My own bias here is that accountability for kids ought to be one of the last pieces of the puzzle that kicks in. In my view, we need to be pretty confident that we have provided kids with an aligned curriculum; that is, a curriculum that's aligned with the standards and with the tests; that kids have access to extra help as they are having in Massachusetts; that parents have been given early notification, so they can use their own resources to make sure that their kids are getting extra help and support. And that there's really been adequate professional development for teachers, so that we can be reasonably confident that teachers have the knowledge and skill to be able to teach to these standards.

If the kids don't make it in large numbers, what do we do about the adults? Do we say, "You're out of here"?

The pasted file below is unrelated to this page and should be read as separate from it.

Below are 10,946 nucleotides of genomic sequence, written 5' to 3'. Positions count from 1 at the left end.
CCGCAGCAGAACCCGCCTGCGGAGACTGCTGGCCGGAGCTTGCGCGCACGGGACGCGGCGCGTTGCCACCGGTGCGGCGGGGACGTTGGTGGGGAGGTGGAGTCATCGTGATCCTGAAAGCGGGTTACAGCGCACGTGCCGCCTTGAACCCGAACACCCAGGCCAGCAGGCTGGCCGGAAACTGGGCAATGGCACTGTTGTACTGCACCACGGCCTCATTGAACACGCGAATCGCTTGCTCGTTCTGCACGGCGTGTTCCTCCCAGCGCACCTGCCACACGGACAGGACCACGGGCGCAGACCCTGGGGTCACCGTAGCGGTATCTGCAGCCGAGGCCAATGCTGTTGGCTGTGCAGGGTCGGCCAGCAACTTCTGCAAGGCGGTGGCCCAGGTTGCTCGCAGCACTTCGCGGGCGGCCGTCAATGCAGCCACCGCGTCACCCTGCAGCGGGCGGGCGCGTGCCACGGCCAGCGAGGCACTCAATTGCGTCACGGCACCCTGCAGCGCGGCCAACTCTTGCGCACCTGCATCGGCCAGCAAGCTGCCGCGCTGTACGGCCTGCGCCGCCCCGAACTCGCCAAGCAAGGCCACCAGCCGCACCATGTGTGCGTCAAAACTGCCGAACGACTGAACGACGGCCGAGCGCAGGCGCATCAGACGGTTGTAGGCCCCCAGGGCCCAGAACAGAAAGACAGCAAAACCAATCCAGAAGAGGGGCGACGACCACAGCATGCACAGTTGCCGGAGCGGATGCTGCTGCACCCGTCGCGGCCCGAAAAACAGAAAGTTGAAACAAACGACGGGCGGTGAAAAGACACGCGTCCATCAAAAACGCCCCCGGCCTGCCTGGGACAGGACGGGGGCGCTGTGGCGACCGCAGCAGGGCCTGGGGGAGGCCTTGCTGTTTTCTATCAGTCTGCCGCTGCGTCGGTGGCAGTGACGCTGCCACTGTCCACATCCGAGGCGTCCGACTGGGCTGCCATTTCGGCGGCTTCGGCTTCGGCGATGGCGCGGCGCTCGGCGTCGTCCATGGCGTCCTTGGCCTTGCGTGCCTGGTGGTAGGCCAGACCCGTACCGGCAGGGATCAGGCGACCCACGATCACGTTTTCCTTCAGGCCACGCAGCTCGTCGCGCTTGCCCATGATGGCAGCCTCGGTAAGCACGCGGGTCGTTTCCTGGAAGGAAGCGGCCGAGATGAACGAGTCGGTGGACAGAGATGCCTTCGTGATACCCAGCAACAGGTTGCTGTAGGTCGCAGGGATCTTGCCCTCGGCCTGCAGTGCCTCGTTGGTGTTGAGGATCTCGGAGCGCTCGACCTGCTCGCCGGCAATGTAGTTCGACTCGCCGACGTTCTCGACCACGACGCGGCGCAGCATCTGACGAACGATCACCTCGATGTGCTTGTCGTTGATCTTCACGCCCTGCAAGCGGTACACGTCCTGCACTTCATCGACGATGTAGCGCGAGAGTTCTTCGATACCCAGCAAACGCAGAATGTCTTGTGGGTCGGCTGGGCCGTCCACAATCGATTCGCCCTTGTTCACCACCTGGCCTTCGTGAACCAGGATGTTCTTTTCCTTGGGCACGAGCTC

For me, this shouldn't be about blame and punishment. The goal here is to try to not only equip our teachers with the knowledge and the skills ... but to really try to take every step we can to ensure that kids are given the support they need. Now, if schools persistently fail to educate their kids after additional help has been offered, then I think that ultimately there do need to be sanctions for the adults in the system. But again, that's a last step for me -- not an early step. ...

Standards and accountability is a kind of a business model. "Here's what you're supposed to be, and we'll measure it." ...

I would say this has less to do with business, per se, and more to do with a set of principles about organizations and how an organization will change. [Business leaders] have been among the strongest advocates for the notion of, first, at least being clear about what the purpose of the enterprise is -- and that's really what the standards represent. Second, committing to measurement. And third, thinking harder than educators are accustomed to about incentives and rewards and sanctions.

Obviously, I work for an organization that has strong business leadership, as well as strong public sector leadership from governors, but ... the business advocacy has been extremely important for this movement.